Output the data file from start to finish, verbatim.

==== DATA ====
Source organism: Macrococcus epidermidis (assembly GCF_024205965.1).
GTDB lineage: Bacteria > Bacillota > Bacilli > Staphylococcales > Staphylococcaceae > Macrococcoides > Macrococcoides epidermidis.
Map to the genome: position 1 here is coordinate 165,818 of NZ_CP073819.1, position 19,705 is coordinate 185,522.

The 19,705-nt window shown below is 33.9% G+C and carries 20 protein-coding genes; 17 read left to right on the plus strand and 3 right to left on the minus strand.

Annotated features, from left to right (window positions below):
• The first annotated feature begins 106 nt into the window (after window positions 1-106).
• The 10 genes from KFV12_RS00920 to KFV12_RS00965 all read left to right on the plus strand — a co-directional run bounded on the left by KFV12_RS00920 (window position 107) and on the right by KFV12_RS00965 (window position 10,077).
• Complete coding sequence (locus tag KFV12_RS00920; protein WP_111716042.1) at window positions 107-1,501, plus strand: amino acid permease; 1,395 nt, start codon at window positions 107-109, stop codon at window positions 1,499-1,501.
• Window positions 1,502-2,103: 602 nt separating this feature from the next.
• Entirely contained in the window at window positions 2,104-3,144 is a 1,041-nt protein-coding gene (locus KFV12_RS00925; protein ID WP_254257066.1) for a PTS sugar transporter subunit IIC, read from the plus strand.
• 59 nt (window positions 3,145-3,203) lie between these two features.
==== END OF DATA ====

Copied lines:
Source organism: Macrococcus epidermidis (assembly GCF_024205965.1).
GTDB lineage: Bacteria > Bacillota > Bacilli > Staphylococcales > Staphylococcaceae > Macrococcoides > Macrococcoides epidermidis.
Map to the genome: position 1 here is coordinate 165,818 of NZ_CP073819.1, position 19,705 is coordinate 185,522.

The 19,705-nt window shown below is 33.9% G+C and carries 20 protein-coding genes; 17 read left to right on the plus strand and 3 right to left on the minus strand.

Annotated features, from left to right (window positions below):
• The first annotated feature begins 106 nt into the window (after window positions 1-106).
• The 10 genes from KFV12_RS00920 to KFV12_RS00965 all read left to right on the plus strand — a co-directional run bounded on the left by KFV12_RS00920 (window position 107) and on the right by KFV12_RS00965 (window position 10,077).
• Complete coding sequence (locus tag KFV12_RS00920; protein WP_111716042.1) at window positions 107-1,501, plus strand: amino acid permease; 1,395 nt, start codon at window positions 107-109, stop codon at window positions 1,499-1,501.
• Window positions 1,502-2,103: 602 nt separating this feature from the next.
• Entirely contained in the window at window positions 2,104-3,144 is a 1,041-nt protein-coding gene (locus KFV12_RS00925; protein ID WP_254257066.1) for a PTS sugar transporter subunit IIC, read from the plus strand.
• 59 nt (window positions 3,145-3,203) lie between these two features.